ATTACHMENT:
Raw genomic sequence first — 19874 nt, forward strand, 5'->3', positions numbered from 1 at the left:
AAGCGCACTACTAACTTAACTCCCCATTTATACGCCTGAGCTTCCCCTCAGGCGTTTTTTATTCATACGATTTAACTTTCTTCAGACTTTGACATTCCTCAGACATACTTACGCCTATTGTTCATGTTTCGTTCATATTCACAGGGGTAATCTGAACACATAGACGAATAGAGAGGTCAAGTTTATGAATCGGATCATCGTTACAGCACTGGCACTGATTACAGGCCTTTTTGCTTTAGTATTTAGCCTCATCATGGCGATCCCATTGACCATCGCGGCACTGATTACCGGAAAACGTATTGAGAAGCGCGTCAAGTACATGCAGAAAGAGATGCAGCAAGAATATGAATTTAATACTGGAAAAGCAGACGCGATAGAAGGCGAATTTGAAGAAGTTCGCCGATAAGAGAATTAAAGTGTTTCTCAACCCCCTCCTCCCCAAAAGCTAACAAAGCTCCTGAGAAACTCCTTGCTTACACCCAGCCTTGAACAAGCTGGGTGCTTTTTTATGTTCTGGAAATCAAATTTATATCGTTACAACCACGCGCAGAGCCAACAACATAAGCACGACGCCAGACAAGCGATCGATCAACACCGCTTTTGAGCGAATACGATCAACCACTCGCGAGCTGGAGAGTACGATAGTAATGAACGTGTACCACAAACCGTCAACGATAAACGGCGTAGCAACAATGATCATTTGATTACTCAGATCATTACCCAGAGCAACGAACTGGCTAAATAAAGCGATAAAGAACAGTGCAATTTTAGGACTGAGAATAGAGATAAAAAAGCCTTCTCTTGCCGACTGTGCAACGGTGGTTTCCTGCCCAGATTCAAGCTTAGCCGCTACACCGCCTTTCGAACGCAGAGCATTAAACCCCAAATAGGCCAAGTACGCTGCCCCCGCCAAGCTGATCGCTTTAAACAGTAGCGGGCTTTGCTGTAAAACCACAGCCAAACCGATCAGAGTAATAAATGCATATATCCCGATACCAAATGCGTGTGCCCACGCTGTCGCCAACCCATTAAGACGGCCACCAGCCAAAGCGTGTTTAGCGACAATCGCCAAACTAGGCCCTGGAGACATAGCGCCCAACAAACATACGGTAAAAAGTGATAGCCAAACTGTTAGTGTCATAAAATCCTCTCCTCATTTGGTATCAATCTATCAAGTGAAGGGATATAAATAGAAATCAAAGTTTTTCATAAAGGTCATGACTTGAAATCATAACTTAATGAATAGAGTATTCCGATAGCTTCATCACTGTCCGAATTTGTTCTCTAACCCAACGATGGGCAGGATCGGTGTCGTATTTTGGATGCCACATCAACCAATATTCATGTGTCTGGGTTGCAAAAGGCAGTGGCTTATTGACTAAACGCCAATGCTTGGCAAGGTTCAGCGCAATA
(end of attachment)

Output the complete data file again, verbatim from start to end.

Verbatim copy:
Raw genomic sequence first — 19874 nt, forward strand, 5'->3', positions numbered from 1 at the left:
AAGCGCACTACTAACTTAACTCCCCATTTATACGCCTGAGCTTCCCCTCAGGCGTTTTTTATTCATACGATTTAACTTTCTTCAGACTTTGACATTCCTCAGACATACTTACGCCTATTGTTCATGTTTCGTTCATATTCACAGGGGTAATCTGAACACATAGACGAATAGAGAGGTCAAGTTTATGAATCGGATCATCGTTACAGCACTGGCACTGATTACAGGCCTTTTTGCTTTAGTATTTAGCCTCATCATGGCGATCCCATTGACCATCGCGGCACTGATTACCGGAAAACGTATTGAGAAGCGCGTCAAGTACATGCAGAAAGAGATGCAGCAAGAATATGAATTTAATACTGGAAAAGCAGACGCGATAGAAGGCGAATTTGAAGAAGTTCGCCGATAAGAGAATTAAAGTGTTTCTCAACCCCCTCCTCCCCAAAAGCTAACAAAGCTCCTGAGAAACTCCTTGCTTACACCCAGCCTTGAACAAGCTGGGTGCTTTTTTATGTTCTGGAAATCAAATTTATATCGTTACAACCACGCGCAGAGCCAACAACATAAGCACGACGCCAGACAAGCGATCGATCAACACCGCTTTTGAGCGAATACGATCAACCACTCGCGAGCTGGAGAGTACGATAGTAATGAACGTGTACCACAAACCGTCAACGATAAACGGCGTAGCAACAATGATCATTTGATTACTCAGATCATTACCCAGAGCAACGAACTGGCTAAATAAAGCGATAAAGAACAGTGCAATTTTAGGACTGAGAATAGAGATAAAAAAGCCTTCTCTTGCCGACTGTGCAACGGTGGTTTCCTGCCCAGATTCAAGCTTAGCCGCTACACCGCCTTTCGAACGCAGAGCATTAAACCCCAAATAGGCCAAGTACGCTGCCCCCGCCAAGCTGATCGCTTTAAACAGTAGCGGGCTTTGCTGTAAAACCACAGCCAAACCGATCAGAGTAATAAATGCATATATCCCGATACCAAATGCGTGTGCCCACGCTGTCGCCAACCCATTAAGACGGCCACCAGCCAAAGCGTGTTTAGCGACAATCGCCAAACTAGGCCCTGGAGACATAGCGCCCAACAAACATACGGTAAAAAGTGATAGCCAAACTGTTAGTGTCATAAAATCCTCTCCTCATTTGGTATCAATCTATCAAGTGAAGGGATATAAATAGAAATCAAAGTTTTTCATAAAGGTCATGACTTGAAATCATAACTTAATGAATAGAGTATTCCGATAGCTTCATCACTGTCCGAATTTGTTCTCTAACCCAACGATGGGCAGGATCGGTGTCGTATTTTGGATGCCACATCAACCAATATTCATGTGTCTGGGTTGCAAAAGGCAGTGGCTTATTGACTAAACGCCAATGCTTGGCAAGGTTCAGCGCAATA